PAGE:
It has become one of my favourite images of the year. A tight gaggle of birders on the causeway of Staines Reservoir, hoping to see the Horned Lark. It is a grey day. Few of them are looking through their optics. Most of them are of advancing years. They appear morose to a man (they are all men). They are hemmed in by two high fences. They look caged. My first thought was to poke fun at the scene. But then I thought better of it...
As I have been actively birdwatching since 1974 it has been my pleasure to meet and befriend many people, some of whom I have known for almost all of the intervening 43 years. They have mostly stuck at it, birding through the years in a variety of ways - working patches, twitching, birding the world, ringing, taking part in census work, sea watching - the variation of studies are almost as numerous as the people who have carried them out. All of these hundreds of people: the creators of notebooks, the originators of observations, the discoverers of rarities and the pioneers of patches. Each one of them authors of their own little histories, some of these histories more well-known than others but all equally worthy of celebration.
We may all start with nothing greater than a curiosity about birds, but the deeper that this curiosity goes the more we become involved in the many facets of ornithological study. There is no such thing as a meaningless observation, or a poor day in the field. With each look through a lens we gain experience and knowledge. And all of this - these many hours spent birding - when combined with those of others, form a mountain of priceless information. Information that is used to understand migration, identification, habitat requirement and behaviour. On such foundations can we begin to help protect species from the remorseless march of man's activities.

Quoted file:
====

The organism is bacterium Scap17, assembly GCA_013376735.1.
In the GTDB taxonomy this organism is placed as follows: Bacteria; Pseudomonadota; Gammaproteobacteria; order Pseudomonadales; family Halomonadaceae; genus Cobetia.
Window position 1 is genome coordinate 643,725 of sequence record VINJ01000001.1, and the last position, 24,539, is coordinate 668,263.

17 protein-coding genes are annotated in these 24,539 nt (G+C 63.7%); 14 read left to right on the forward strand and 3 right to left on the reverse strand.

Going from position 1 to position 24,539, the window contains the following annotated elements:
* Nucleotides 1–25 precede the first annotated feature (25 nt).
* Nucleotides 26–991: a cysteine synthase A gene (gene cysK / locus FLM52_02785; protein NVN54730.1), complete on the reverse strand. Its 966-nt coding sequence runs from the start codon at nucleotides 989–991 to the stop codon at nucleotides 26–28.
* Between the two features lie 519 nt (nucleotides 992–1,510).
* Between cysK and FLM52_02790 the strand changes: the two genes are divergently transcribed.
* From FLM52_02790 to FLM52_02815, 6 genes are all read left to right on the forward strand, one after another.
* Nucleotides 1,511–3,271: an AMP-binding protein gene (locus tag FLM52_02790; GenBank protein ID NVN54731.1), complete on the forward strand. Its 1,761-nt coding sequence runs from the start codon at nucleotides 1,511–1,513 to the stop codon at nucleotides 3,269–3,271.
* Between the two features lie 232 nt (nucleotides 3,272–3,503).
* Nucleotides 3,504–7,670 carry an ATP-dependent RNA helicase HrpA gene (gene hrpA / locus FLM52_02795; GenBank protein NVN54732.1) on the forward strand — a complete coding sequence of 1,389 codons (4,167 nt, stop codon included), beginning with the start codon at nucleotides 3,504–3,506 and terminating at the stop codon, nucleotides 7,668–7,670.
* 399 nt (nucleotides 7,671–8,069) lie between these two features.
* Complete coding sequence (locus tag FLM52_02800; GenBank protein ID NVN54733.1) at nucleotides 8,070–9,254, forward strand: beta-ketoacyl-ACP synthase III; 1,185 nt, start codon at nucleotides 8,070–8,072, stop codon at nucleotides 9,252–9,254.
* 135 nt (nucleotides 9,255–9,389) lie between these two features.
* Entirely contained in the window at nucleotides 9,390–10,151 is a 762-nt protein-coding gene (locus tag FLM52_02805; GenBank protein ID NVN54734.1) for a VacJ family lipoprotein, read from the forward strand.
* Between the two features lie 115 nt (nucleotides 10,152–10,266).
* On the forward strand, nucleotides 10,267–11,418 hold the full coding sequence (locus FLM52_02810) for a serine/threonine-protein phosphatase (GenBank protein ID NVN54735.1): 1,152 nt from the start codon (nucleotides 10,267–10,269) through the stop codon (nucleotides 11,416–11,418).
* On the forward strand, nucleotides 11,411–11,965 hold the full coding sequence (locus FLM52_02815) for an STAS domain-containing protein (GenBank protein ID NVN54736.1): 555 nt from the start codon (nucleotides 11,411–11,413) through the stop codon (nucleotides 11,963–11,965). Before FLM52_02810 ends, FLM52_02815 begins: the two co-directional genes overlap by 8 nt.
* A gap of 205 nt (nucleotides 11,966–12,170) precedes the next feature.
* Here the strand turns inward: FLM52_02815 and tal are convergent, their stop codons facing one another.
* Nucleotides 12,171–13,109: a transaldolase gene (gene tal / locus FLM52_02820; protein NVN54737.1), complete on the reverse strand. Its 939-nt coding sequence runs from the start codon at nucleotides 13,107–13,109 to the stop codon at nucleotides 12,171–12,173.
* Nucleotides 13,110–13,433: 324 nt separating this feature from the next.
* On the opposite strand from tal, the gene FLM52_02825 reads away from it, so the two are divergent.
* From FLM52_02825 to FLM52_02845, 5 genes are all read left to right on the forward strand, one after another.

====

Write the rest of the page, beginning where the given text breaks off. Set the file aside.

Not everyone will make their data available. But as much as that might deprive the public record of more useful information, there is no obligation to do so. It is enough that a person should grow spiritually through watching birds, maybe pass on their interest to others and possibly support ornithological causes. We are all part of the ornithological family, whether we just feed the birds in the garden, jump on a plane for the latest far-flung rarity or study the birds of a small defined area. We can concentrate on just one species or try and see every last one of them. There really is little difference. We are all watchers of birds.
Our reasons for being birdwatchers, or birders, or twitchers, or ringers, or ornithologists differ. But whatever they are, we are all part of the same family. We might not totally get why some of us have taken a differing path, but we should all accept that we have done so and celebrate our shared wonder of the natural world. Those Staines 'prisoners' may have looked miserable, but a frozen moment in time can be misleading. A couple of seconds later they could all have been laughing. The angle of the camera or a change of lens could have opened up the space around them. Perception changes. It can turn a scene of 'misery' into one of 'joy'. No doubt most, if not all of them, left the reservoir with a warm feeling of having caught up with the lark. Job done. More histories written. More lives to celebrate in the fullness of time.